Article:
class WelcomeController < ApplicationController def index end end
Okay, so we have our controller class, which descends from ApplicationController, and it has one method in it called “index”. The root of our site is getting mapped to “welcome#index” and so we know that we are looking at the right controller and action. So how does it know how what to render? Well, convention rears its head again.
Go back and look at your app’s folder, and go into “/app/views”. In there you will see two folders. One is called “layouts” and the other is called “welcome”. You have probably guessed that the “welcome” folder contains views for the WelcomeController, right? And I bet when we open that up, we are going to see something with the name “index”. Go ahead, open it up!
Yep, right there is a file called “index.html.erb” and in this file is a tiny chunk of html:
<h1>Welcome#index</h1> <p>Find me in app/views/welcome/index.html.erb</p>
Okay, so this is the text which is rendering in the browser, go ahead and change it and refresh the page, just so you believe it.
<h1>Rails Baby</h1> <p>Where babies go to learn Rails.</p>
Sweet. But that isn’t an entire web page, where is the rest coming from? Again, you might have guess that the layouts folder you saw inside of the views folder might have something to do with it. Let’s go look and see what is in there.
There is a file in there called “application.html.erb” which just happens to be the root “layout” for our application. If you look into this file, you’ll see that all of the missing html is located within this file. You’ll also see a few default code blocks that are included in this file as well, but the one that we are going to pay attention to is this one:
<%= yield %>
If you’ve used Ruby before, then you may be familiar with the concept of “blocks”. They are essentially chunks of code that you can pass to a method. In order to invoke a block that is passed to a method, we use the “yield” keyword. This works in essentially the same way. When a view is to be rendered, a layout is also selected and then the view is rendered into the layout using the “yield” keyword.
When an erb view is rendered it is usually going to be rendered with a layout. The default layout for an erb view is application.html.erb in the layouts directory. There are ways to change the default layout, and ways to nest layouts, but we won’t touch on those until later.
You’ve got some nice assets in your project and you want to show them off, right? Ha, right. Anyways, if you check out the default Rails install you’ll see that it uses Prototype by default (this is changing in Rails 3.1). Well, I’m a jQuery man myself, so we are going to need to change this. When we generated our app I could have passed a command line parameter that would have left Prototype out, but that wouldn’t have been fun, would it?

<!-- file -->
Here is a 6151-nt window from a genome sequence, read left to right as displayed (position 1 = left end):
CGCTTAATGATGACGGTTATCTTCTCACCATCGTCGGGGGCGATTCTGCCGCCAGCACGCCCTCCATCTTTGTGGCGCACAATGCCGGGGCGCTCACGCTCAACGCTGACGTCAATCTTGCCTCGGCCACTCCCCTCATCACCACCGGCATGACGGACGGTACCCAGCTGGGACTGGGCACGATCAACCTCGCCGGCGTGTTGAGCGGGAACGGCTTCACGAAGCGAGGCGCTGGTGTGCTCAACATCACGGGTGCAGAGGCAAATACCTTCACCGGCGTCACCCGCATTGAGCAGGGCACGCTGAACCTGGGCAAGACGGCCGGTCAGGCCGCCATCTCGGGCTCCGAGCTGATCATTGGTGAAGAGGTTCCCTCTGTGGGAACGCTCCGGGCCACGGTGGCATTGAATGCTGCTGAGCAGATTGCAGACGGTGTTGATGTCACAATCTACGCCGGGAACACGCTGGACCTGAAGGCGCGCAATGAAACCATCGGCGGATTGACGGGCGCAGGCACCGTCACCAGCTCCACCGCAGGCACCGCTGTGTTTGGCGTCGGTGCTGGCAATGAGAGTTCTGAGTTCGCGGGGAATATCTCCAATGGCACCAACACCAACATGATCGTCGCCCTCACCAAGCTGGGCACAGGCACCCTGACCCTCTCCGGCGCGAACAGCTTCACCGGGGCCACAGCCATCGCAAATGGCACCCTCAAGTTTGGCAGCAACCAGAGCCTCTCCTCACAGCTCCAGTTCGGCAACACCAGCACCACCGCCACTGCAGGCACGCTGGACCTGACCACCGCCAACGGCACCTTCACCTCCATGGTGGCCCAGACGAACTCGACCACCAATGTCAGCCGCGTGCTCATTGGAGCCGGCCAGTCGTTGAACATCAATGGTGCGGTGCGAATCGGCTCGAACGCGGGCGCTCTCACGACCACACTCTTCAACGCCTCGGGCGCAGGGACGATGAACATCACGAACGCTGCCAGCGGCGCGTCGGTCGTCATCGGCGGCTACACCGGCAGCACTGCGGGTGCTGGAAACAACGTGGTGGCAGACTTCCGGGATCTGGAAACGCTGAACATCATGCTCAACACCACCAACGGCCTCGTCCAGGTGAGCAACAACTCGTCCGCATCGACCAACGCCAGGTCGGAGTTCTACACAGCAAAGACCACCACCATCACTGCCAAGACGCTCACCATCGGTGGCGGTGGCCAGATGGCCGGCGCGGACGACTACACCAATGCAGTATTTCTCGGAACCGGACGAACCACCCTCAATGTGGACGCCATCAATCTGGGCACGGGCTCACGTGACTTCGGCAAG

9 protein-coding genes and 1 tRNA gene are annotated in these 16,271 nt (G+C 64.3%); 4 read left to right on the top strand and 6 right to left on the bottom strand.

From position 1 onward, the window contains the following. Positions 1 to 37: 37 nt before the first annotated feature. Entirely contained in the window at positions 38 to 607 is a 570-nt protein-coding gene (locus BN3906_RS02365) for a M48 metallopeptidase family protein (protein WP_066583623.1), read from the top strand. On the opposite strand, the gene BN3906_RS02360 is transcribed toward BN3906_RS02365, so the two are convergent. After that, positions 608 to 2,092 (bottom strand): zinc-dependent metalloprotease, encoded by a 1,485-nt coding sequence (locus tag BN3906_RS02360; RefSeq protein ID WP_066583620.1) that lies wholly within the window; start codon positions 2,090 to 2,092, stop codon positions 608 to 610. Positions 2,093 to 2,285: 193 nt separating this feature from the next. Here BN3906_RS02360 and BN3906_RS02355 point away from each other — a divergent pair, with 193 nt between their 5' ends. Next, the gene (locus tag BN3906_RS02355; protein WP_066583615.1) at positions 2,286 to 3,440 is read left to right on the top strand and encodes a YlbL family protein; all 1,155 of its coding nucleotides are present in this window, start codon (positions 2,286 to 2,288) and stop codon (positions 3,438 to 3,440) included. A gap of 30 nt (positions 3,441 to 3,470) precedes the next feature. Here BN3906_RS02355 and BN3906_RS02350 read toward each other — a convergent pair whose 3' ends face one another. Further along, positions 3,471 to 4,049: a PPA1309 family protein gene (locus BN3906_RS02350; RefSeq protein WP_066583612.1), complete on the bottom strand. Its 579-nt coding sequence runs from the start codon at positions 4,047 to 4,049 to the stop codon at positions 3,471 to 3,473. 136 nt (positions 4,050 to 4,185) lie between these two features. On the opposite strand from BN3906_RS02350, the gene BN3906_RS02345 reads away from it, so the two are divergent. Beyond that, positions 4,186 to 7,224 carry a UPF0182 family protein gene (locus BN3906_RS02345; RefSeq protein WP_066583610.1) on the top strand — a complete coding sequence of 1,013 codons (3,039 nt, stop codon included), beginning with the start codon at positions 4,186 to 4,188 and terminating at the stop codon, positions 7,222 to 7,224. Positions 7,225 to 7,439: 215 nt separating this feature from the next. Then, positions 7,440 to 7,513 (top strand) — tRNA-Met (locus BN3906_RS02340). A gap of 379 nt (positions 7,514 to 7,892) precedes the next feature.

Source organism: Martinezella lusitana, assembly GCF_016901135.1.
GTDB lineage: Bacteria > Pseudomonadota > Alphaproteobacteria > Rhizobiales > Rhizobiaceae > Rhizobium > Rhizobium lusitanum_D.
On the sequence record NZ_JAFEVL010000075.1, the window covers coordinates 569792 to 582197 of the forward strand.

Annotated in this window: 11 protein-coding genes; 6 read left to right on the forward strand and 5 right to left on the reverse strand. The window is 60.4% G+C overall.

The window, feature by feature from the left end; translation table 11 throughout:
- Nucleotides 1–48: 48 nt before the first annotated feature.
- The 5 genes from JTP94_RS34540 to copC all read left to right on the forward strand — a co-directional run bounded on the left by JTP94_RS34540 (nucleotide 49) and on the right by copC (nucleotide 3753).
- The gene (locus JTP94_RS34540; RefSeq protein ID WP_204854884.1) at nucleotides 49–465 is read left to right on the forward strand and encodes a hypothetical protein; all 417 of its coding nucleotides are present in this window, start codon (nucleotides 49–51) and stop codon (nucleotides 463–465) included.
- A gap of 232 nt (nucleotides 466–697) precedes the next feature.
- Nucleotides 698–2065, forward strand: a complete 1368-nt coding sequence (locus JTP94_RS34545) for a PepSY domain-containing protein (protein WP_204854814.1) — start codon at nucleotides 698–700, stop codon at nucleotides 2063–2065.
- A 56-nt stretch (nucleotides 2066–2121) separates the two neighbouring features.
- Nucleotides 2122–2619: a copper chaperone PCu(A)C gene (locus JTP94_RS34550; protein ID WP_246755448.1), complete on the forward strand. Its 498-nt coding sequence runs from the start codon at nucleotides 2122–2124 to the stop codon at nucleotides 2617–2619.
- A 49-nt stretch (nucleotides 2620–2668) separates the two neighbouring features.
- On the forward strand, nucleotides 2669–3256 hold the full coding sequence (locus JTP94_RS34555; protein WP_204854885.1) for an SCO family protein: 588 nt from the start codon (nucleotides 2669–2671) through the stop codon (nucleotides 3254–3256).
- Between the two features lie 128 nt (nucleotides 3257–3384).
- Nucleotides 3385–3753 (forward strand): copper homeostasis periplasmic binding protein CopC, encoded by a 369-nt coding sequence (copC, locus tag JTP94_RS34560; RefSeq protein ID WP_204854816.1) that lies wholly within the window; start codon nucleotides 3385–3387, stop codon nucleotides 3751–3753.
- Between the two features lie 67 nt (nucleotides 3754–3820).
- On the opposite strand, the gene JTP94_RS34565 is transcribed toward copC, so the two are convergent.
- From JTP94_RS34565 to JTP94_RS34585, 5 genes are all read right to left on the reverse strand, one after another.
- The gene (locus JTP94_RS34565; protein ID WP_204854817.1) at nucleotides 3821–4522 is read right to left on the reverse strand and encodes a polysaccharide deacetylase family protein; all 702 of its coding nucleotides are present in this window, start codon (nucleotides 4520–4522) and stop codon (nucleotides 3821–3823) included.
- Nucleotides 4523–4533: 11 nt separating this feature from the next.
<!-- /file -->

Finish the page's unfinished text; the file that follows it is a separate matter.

If we look back at our application.html.erb file you’ll notice a tag that looks like this:
What we are telling Ruby to do here is to grab us the set of tags that is defined with the key “defaults”. Left as-is this is done way down in the bowels of Ruby, but we can very easily override this. Just go look in your /config folder of your application and you’ll see a file called “application.rb”. You’ll want to get quite familiar with this file, you’ll come back to it pretty often. In this file is where a lot of application specific setup happens.
If you look in the file you’ll see a line that looks like this:
Now we have to remove Prototype and add jQuery. Fortunately there is a super easy way to do this. First add this line to your GemFile:
group :development, :test do gem 'jquery-rails', '>= 0.2.6' end
You haven’t seen this syntax before, but what it does is create a group of gems. This just insures that this gem won’t be installed into production, since all it really does is create a helper to install jQuery. Then go to your console and run:
This will run bundler and install the gem which will create a new generator for you. So now you can execute:
rails g jquery:install
And you’ll see that it will remove all of the Prototype stuff, and add in the jQuery stuff. It’ll prompt you to overwrite rails.js, just say yes! You’ll notice that if you run “rails g” you’ll now see this generator in the console, Rails 3 is super extensible!
Assets – CSS
And finally you’ll see this asset tag:
<%= stylesheet_link_tag :all %>
This is fairly self explanatory, it’ll render all of your css files located in /public/stylesheets into your header. If you need to you can also use expansions in the application.rb file to include stylesheet_expansions as well.
So now you have seen a very quick example of creating a route, creating a controller and view, and hooking them up together. You also learned how to include your assets into your site so that you can start to build and style your application. In the next entry I am planning on going a bit further and I will create a model along with a corresponding controller and show you how you can start putting data into and pulling it out of the database.